Making the Invisible Visible. the Intersectional Discrimination in Law Governing Sexual Offenses

Monday, 16 July 2018: 16:15
Oral Presentation
Natalie GEHRINGER, University of Augsburg, Germany
Rebecca GULOWSKI, University of Augsburg, Germany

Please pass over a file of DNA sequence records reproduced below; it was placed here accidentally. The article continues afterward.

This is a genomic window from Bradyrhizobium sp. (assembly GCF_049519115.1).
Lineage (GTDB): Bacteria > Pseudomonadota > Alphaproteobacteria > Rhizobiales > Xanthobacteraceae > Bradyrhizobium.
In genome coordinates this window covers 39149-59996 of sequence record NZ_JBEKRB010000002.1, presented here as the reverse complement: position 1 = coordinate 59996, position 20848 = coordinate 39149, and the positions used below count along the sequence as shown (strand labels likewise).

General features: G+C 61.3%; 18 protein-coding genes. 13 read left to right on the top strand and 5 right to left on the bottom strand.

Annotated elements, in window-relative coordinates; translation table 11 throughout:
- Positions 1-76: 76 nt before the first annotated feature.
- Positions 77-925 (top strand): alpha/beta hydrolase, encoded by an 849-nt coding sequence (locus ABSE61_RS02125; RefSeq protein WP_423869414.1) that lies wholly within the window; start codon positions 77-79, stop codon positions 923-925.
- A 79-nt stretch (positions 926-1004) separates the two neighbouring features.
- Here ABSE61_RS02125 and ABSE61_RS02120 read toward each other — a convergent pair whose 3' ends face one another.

By analyzing the discourses of sexualized discrimination und sexualized violence, we show how the racist, sexist and classist notions of sexuality and violence in the German law lead to a highly moralized way of dealing with such issues and how this maintains female victimization and male offending processes. Prominent cases (e.g. Brock Turner) demonstrate that the US law treats white, male athletes differently than PoC, relating to the degree of penalty. Women instead who suffered sexualized violence are often confronted with a treatment that blames or shames them as doing something wrong by police officers, attorneys or judges. Even this context is already well researched, particularly in the USA (“rape culture”), we expanded our focus by analyzing interviews of male and female offenders and victims of sexualized violence regarding the question of how they legitimate and integrate their own violent actions and experiences in Germany. In these interviews we identified the impact of discursive narratives (e.g. victim blaming, hegemonic/toxic masculinity) in order to understand the pretended invisible forces which structure the pretended blind jurisprudence and jurisdiction. For example, in 1997, the German law included sexual violence within marriage with the term “marital rape” as statutory offence. Also gendered agents e.g. “male offender” and “female victim” were replaced by gender-neutral ones. Before this reformation, male victims of sexual assaults and victims of marital rape did not exist in law and thus, these persons were made invisible and even their existence were questioned. The same applies in the attempt to understand the complexity of cases of domestic and family violence, which often remained invisible as a private affair.